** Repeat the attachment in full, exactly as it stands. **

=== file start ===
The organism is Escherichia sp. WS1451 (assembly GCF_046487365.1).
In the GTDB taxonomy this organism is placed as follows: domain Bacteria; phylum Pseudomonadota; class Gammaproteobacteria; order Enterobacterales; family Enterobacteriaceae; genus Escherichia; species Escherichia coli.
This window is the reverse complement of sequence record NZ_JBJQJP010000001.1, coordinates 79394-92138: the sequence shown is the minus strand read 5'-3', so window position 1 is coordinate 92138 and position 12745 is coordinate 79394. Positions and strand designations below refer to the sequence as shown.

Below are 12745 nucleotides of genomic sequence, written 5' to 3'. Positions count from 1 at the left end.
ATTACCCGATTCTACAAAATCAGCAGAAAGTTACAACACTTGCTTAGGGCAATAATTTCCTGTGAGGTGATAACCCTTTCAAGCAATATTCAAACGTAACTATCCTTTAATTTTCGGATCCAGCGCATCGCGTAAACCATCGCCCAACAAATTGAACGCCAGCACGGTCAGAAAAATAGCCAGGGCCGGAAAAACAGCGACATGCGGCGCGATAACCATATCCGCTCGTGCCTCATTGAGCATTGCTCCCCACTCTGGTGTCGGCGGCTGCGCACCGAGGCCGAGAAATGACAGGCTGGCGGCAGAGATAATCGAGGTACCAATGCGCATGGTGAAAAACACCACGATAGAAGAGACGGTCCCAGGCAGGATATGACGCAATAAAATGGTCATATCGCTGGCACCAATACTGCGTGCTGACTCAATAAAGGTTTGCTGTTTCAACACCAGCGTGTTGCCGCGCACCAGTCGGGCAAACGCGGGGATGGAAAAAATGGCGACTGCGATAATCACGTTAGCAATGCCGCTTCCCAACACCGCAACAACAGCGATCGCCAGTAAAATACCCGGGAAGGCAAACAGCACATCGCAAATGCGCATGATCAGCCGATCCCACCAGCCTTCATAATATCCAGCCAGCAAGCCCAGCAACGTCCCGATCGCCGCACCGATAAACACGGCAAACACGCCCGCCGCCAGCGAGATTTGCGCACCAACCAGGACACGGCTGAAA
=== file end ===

The organism is Escherichia sp. WS1451 (assembly GCF_046487365.1).
In the GTDB taxonomy this organism is placed as follows: domain Bacteria; phylum Pseudomonadota; class Gammaproteobacteria; order Enterobacterales; family Enterobacteriaceae; genus Escherichia; species Escherichia coli.
This window is the reverse complement of sequence record NZ_JBJQJP010000001.1, coordinates 79394-92138: the sequence shown is the minus strand read 5'-3', so window position 1 is coordinate 92138 and position 12745 is coordinate 79394. Positions and strand designations below refer to the sequence as shown.

Below are 12745 nucleotides of genomic sequence, written 5' to 3'. Positions count from 1 at the left end.
ATTACCCGATTCTACAAAATCAGCAGAAAGTTACAACACTTGCTTAGGGCAATAATTTCCTGTGAGGTGATAACCCTTTCAAGCAATATTCAAACGTAACTATCCTTTAATTTTCGGATCCAGCGCATCGCGTAAACCATCGCCCAACAAATTGAACGCCAGCACGGTCAGAAAAATAGCCAGGGCCGGAAAAACAGCGACATGCGGCGCGATAACCATATCCGCTCGTGCCTCATTGAGCATTGCTCCCCACTCTGGTGTCGGCGGCTGCGCACCGAGGCCGAGAAATGACAGGCTGGCGGCAGAGATAATCGAGGTACCAATGCGCATGGTGAAAAACACCACGATAGAAGAGACGGTCCCAGGCAGGATATGACGCAATAAAATGGTCATATCGCTGGCACCAATACTGCGTGCTGACTCAATAAAGGTTTGCTGTTTCAACACCAGCGTGTTGCCGCGCACCAGTCGGGCAAACGCGGGGATGGAAAAAATGGCGACTGCGATAATCACGTTAGCAATGCCGCTTCCCAACACCGCAACAACAGCGATCGCCAGTAAAATACCCGGGAAGGCAAACAGCACATCGCAAATGCGCATGATCAGCCGATCCCACCAGCCTTCATAATATCCAGCCAGCAAGCCCAGCAACGTCCCGATCGCCGCACCGATAAACACGGCAAACACGCCCGCCGCCAGCGAGATTTGCGCACCAACCAGGACACGGCTGAAA